It’s really important for leaders that are pursuing business agility to empathize with the size of the mindset shift. Their role is not to say it once, but to say it every single day and every single time.
Having our president be such a champion for this– that’s what really started to drive the change.
Start With Mindset
ICAgile has always talked about changing people's mindsets first, even within tech. But within tech, you can get away with starting with the rituals and processes, and hoping that mindset shifts will come later.
However, outside of tech, you must start with the mindset. Why? Because we aren’t talking about how people work, we're talking about the work people produce. You need the HR people to think from a totally different vantage point. Instead of protecting the organization, they need to think about how to enable agility, flexibility, and resilience in the organization.
For example, agility in HR is not about the HR team working in two-week iterations or creating backlogs. Instead, it’s about how the HR team enables agility inside the entire organization. How does HR set up rules, regulations, job architecture, and reward systems that support agility?
The Challenges and Rewards of Agility Outside of IT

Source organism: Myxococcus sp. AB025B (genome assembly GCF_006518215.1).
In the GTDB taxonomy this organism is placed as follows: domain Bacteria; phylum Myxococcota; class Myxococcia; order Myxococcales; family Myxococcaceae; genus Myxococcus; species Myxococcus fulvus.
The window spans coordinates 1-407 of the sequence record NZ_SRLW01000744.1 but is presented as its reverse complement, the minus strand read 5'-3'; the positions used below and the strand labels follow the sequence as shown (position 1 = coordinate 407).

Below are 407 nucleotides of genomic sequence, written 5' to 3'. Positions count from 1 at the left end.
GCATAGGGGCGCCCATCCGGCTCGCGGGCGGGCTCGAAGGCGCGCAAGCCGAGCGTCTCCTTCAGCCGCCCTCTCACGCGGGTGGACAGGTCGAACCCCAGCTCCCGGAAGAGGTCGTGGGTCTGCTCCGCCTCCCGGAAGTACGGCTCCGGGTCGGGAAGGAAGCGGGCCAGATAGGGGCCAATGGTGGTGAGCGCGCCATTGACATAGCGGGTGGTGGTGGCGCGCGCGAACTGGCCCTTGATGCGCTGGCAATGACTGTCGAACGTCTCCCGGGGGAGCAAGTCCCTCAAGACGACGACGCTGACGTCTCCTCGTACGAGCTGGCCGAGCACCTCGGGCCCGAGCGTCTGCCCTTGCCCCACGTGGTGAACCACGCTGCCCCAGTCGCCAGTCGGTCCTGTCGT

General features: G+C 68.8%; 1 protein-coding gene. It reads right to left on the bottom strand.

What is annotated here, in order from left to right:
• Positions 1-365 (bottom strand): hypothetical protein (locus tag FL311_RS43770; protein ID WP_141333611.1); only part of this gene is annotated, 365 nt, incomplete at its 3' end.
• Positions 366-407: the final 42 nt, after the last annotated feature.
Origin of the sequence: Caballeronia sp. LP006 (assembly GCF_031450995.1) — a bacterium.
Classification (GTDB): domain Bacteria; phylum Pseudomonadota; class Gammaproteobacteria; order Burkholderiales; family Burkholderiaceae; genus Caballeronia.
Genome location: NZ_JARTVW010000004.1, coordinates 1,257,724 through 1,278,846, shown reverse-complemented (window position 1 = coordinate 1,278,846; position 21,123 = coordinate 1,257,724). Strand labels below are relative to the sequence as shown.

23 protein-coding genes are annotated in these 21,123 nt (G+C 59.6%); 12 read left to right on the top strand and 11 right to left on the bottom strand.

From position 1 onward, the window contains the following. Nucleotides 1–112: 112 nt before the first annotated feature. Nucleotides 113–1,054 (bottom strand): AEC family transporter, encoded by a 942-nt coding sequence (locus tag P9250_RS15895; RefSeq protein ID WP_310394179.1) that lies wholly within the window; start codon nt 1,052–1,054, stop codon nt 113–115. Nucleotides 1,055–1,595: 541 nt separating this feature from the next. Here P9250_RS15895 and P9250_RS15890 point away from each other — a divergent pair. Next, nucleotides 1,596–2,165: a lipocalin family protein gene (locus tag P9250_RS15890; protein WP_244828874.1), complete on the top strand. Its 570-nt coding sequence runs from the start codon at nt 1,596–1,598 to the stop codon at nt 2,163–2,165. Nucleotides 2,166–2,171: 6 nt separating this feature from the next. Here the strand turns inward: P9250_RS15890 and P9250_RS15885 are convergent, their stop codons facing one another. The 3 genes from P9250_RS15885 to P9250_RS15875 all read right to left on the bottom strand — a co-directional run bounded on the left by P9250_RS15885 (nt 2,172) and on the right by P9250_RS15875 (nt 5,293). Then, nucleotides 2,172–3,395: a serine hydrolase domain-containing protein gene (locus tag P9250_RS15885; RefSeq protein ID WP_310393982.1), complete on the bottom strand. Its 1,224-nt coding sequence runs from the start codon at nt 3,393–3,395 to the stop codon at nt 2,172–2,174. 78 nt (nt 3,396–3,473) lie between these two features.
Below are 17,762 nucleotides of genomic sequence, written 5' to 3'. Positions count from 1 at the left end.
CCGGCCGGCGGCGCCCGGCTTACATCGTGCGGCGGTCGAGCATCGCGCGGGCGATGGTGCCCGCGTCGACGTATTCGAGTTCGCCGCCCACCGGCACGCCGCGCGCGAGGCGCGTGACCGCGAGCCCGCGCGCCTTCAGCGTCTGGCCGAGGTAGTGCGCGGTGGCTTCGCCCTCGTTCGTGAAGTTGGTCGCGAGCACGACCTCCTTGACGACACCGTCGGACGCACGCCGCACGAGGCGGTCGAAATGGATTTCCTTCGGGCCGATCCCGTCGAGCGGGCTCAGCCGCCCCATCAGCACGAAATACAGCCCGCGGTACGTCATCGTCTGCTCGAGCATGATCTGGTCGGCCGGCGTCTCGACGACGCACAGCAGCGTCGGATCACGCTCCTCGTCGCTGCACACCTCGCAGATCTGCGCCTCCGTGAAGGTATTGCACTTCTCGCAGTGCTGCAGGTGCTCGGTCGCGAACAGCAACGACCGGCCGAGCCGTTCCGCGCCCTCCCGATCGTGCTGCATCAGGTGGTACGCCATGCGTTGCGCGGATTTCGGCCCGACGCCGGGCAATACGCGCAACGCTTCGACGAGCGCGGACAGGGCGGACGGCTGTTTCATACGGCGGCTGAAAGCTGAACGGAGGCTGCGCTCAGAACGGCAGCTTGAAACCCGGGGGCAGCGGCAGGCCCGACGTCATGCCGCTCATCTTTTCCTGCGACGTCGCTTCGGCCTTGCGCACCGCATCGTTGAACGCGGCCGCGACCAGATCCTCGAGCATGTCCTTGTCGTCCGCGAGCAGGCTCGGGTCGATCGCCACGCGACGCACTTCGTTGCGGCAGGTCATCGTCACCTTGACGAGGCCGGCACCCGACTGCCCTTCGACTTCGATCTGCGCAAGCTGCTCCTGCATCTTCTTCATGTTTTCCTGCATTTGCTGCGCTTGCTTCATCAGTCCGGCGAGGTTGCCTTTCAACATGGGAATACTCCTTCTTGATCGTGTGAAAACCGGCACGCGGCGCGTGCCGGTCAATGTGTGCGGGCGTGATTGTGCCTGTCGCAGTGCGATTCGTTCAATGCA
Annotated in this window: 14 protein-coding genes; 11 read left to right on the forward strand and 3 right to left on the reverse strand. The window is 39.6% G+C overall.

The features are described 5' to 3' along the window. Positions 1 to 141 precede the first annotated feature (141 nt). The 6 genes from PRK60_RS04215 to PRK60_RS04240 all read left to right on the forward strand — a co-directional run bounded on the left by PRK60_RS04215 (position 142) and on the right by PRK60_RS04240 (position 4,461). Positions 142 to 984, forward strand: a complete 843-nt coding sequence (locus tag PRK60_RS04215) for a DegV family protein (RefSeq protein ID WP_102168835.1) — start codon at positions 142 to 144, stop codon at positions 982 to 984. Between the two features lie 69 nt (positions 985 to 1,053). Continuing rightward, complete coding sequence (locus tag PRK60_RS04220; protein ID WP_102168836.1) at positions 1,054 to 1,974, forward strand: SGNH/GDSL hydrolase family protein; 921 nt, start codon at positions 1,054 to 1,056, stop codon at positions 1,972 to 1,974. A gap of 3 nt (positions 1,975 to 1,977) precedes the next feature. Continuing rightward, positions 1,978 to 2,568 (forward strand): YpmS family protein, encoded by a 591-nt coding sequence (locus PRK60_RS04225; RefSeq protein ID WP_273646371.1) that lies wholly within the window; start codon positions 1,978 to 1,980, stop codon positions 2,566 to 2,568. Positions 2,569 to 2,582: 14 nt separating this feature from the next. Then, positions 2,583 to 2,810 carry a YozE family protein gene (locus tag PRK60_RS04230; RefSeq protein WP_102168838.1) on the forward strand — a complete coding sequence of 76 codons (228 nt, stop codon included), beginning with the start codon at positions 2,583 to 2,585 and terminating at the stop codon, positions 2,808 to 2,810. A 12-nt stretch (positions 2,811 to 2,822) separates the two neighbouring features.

Agility outside of IT is so hard because it’s intangible. If it was about something tangible, we, as humans, can put it in a box, and give it a name. We can say, "Build this tool, deploy this thing and we're done." But outside of IT, agility is about changing how people think, changing behaviors, and changing beliefs.
How do you do that? It takes a lot of time, patience, learning, and coaching.
When the back office enables agility in the organization, people can feel it. They feel the freedom and flexibility, and they think, “Okay, the organization has my back, so I can deliver value to the customer.”
These organizations can also pivot quickly because they’ve built more resilient systems. They anticipate change and when they have to make changes, fewer things break. Operations are smoother and more effective. There’s a culture of empowerment, creativity, and collaboration that enables the organization to adapt to change, overcome challenges, and deliver more value to the customer.